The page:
Mexicans, Divided by Class, Vote for President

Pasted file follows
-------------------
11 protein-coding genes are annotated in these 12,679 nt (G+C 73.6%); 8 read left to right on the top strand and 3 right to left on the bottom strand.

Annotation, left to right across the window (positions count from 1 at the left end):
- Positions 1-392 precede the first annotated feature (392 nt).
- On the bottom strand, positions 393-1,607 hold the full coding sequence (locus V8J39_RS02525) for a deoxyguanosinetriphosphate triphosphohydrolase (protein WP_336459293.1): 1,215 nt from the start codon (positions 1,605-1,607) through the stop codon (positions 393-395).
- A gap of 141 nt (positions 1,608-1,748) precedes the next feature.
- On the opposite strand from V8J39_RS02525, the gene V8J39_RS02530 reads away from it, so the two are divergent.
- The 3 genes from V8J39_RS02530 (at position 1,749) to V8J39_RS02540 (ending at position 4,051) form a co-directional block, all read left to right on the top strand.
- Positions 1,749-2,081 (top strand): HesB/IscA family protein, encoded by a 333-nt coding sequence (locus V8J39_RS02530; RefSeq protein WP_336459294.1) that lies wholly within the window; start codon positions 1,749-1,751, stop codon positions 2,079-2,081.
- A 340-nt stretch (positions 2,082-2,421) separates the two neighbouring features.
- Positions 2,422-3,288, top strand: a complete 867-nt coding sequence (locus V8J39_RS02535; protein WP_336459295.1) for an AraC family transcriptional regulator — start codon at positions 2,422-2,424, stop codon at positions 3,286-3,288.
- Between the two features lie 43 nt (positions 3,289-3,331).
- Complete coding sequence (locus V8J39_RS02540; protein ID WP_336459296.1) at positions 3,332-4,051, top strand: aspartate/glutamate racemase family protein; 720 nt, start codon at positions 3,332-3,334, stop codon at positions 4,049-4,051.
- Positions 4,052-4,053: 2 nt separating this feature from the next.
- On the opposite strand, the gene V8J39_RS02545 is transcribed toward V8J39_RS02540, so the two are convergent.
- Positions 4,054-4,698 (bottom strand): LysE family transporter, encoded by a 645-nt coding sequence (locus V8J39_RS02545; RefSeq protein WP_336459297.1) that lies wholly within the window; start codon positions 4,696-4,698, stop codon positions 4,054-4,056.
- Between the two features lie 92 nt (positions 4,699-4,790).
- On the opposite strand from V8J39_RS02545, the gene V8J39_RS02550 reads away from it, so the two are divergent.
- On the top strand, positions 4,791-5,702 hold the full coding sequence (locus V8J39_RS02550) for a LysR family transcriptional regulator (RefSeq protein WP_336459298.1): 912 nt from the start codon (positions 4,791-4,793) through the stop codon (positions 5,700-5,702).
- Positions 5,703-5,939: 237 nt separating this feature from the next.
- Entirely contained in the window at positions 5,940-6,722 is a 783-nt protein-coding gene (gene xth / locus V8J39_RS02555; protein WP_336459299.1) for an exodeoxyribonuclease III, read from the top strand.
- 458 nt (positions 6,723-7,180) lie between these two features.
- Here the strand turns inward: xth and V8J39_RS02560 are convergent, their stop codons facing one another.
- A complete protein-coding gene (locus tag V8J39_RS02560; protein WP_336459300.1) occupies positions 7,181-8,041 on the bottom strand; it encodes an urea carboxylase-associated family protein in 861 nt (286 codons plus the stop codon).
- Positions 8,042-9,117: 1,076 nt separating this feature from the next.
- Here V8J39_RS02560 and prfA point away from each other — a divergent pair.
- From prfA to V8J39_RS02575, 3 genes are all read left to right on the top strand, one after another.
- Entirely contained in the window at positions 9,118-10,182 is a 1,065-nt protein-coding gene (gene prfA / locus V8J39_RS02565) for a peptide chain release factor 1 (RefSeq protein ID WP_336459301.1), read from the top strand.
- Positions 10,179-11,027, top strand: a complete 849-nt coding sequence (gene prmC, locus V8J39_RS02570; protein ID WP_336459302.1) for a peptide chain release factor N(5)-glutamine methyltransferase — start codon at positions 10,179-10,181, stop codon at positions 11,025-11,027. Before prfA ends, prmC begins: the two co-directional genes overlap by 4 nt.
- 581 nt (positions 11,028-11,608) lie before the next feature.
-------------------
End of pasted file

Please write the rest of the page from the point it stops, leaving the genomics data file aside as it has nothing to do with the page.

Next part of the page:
• Summary: The Mexican presidential election appears to be neck-and-neck between the left-wing Andrés Manuel López Obrador and the conservative Felipe Calderón. Announcement of the result will now be postponed until after a hand count that will begin Wednesday. A narrow win for either candidate, particularly Mr Calderón, could cause political instability because rhetoric on both sides is "heated", and Mr. López Obrador built his career "on using massive protests to achieve his political aims" and is claiming that there is a plot to steal the presidency from him. Both candidates are claiming victory. The outgoing conservative president, Vicente Fox, was unable to pass any major economic legislation because Congress was divided, and the vote for Congress, like the presidential vote, is also currently too close to call. Mr. López Obrador advocates government job creation, infrastructure spending, and increased transfer payments and energy subsidies. Mr Calderón advocates faster integration into the global economy, currency stability, more flexible labor laws and an attack on corruption in the legal system. Mexico faces tougher economic challenges due to competition from China and other Asian countries, rising short term interest rates, poor education and unlawfulness.